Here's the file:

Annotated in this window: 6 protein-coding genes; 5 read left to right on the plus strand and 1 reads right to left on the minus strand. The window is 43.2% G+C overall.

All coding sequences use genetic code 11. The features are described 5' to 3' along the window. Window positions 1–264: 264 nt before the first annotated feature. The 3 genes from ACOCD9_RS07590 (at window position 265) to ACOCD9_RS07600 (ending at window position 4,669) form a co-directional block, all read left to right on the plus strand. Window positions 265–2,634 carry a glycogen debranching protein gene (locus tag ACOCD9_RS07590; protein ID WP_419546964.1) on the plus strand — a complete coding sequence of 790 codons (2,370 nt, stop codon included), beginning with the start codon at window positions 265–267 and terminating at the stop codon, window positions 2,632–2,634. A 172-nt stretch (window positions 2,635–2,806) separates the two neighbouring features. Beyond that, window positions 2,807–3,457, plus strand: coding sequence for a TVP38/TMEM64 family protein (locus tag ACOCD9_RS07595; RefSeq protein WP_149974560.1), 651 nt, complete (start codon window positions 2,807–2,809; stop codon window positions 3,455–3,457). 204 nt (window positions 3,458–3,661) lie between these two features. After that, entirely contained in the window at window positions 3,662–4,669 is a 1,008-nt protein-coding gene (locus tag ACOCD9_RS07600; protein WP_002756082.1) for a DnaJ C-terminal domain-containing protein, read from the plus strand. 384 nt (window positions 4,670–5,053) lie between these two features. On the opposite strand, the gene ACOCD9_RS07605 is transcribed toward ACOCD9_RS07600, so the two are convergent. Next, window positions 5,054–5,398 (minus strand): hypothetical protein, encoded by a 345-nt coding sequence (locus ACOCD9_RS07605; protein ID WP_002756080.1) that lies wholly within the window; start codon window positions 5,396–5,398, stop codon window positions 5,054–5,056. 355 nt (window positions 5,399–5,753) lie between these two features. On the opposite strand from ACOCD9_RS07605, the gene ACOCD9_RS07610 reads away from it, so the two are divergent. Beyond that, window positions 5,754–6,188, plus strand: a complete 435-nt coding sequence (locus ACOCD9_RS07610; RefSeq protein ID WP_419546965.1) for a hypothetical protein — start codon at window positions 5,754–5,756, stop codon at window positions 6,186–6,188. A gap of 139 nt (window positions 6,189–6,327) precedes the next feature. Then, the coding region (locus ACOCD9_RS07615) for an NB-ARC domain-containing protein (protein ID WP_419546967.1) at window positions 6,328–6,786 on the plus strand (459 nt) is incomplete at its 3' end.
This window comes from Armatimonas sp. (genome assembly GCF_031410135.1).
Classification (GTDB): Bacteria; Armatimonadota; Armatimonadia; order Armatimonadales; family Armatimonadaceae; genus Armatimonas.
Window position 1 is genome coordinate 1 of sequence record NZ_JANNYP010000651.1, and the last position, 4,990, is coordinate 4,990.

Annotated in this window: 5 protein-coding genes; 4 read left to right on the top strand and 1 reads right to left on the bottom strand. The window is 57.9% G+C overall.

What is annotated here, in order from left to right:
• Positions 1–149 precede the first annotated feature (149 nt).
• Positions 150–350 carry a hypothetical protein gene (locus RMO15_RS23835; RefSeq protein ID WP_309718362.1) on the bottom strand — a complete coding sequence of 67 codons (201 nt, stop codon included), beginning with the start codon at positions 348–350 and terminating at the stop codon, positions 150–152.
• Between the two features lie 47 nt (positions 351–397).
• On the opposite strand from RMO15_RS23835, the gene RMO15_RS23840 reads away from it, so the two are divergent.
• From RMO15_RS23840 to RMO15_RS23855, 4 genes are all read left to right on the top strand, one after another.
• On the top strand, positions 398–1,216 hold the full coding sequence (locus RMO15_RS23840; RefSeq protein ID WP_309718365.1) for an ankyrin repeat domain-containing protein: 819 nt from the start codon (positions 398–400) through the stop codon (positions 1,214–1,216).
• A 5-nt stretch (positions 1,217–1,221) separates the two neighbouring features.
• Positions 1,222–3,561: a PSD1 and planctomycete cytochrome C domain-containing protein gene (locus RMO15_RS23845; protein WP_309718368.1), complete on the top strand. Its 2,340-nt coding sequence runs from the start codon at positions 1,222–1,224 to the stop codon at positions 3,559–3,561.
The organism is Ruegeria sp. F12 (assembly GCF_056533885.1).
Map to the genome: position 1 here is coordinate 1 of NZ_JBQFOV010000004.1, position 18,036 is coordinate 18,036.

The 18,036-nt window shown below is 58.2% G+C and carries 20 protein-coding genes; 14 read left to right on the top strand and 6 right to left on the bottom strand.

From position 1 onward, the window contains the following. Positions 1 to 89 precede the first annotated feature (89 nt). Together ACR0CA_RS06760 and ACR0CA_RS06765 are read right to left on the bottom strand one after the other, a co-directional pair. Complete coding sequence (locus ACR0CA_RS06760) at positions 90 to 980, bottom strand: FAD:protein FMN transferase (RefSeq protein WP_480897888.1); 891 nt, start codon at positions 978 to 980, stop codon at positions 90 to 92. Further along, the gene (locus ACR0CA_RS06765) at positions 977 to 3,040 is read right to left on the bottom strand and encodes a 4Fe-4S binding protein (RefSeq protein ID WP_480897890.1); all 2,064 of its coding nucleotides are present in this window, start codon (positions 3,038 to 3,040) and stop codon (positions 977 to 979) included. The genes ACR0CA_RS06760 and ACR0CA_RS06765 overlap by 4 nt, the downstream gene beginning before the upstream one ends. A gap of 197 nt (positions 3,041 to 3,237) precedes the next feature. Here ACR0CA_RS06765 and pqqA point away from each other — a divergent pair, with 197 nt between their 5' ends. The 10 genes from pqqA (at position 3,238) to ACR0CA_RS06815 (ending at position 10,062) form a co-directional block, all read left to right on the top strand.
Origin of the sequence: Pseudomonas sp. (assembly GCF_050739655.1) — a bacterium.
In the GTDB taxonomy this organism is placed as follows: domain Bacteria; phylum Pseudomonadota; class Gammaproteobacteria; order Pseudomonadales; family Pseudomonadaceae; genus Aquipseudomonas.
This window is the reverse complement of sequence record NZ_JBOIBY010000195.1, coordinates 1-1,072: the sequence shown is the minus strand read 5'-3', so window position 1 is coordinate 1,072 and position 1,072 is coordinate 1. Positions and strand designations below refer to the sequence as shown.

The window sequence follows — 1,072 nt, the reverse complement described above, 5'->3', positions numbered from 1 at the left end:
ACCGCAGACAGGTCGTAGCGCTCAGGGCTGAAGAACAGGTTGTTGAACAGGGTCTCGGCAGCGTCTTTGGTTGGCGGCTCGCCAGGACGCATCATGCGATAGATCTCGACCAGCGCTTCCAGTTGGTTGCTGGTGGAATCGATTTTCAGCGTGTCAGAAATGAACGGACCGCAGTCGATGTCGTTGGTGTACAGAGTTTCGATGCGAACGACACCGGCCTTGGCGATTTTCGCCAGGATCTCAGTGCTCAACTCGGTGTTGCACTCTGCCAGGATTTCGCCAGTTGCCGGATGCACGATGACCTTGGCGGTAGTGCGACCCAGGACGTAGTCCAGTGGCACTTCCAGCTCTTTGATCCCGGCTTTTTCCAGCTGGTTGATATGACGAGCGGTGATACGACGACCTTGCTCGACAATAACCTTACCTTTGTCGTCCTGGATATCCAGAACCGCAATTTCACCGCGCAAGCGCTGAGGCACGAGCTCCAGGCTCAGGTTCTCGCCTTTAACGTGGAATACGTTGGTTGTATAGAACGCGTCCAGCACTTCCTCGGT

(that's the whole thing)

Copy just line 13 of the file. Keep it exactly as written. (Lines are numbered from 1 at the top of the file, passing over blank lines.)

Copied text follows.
• On the top strand, positions 398–1,216 hold the full coding sequence (locus RMO15_RS23840; RefSeq protein ID WP_309718365.1) for an ankyrin repeat domain-containing protein: 819 nt from the start codon (positions 398–400) through the stop codon (positions 1,214–1,216).